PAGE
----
If your overdrive starts slipping while engaged, don’t be stupid enough to floor the accelerator. It will burn up the cone clutch in no time flat!
This is often caused by low hydraulic pressure (again usually caused by a low oil level).
If one of your lockout switches starts to fail, it may open and close the electrical circuit to the overdrive solenoid. It can cause temperamental overdrive engagement, causing slippage as well.
The cone clutch doesn’t seem to be available new anymore. The last time I saw one, it was like $350 $450.
Used ones are few and far between.
For our used one in reasonable condition.
Used pair of MGB Front Fenders 1975 – 1980 cars
We took these off of a 78 MGB recently. They are actually very good used fenders.
The LH fender has a roughly cut radio antenna hole in the top and the RH has two small dents on top. They have almost no rust and would make a very economical pair of fenders for your MGB if you aren’t superfussy…
New fenders are running at $1100+ dollars apiece.
For this set of two front fenders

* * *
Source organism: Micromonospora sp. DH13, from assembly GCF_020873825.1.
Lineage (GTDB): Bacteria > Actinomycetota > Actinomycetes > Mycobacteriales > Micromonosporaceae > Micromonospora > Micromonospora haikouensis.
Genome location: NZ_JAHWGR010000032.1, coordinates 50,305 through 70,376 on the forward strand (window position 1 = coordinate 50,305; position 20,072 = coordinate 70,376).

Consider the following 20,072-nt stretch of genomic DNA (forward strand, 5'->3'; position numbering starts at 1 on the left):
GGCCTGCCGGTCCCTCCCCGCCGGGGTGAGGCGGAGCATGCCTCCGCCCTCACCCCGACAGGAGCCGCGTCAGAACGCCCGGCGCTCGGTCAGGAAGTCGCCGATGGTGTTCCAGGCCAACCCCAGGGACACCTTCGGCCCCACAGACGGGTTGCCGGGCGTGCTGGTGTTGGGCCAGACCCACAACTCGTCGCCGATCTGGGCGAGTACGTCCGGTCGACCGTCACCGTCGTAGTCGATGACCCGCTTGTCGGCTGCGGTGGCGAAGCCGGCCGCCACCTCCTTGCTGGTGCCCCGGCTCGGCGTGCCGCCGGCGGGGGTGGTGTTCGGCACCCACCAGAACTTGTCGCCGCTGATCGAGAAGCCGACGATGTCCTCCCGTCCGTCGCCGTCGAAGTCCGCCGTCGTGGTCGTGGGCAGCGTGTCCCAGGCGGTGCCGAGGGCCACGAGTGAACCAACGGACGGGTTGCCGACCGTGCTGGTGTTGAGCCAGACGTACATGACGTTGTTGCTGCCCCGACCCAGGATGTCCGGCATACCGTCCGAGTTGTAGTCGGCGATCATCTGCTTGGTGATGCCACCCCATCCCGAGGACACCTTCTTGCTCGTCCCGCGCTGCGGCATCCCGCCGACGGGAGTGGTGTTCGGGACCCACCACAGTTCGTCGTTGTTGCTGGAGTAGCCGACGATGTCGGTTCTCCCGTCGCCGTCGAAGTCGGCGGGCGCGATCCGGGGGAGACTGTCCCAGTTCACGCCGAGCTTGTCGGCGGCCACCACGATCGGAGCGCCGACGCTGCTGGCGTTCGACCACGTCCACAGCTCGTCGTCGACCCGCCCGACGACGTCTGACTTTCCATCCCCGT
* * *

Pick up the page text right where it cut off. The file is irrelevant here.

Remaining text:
MGB Oil Pans
MGB oil pans are often in pretty rough shape these days. Some cars have driven over manhole covers that “they didn’t agree with”, while others have suffered a similar fate while driving on or off car ferry’s (amongst other things).
Is your car one of them? If your oil pan is buckled or bent badly, it may eventually crack and all your oil will leak out…
Another common problem is RUST. The picture above is quite telling. Many MGBs have oil pans that are almost rusted thru. In fact, if it weren’t for a heavy sludge layer inside the pan, some would already be leaking!
Unfortunately, there are no new stocktype oil pans available. You can buy an aftermarket Aluminum pan, but it is almost $500! Also, they are fragile and easily broken.
There were a few different oil pans used during MGB production.
Oil pans are pretty well interchangeable for all 1965 – 1980 engines.
Most of the oil pans that come in from donor cars are pretty rough. There is frequently severe pitting from rust or huge dents, either from collision damage, or an ill placed jack.
That being said, we do have a couple of fairly nice oil pans available now.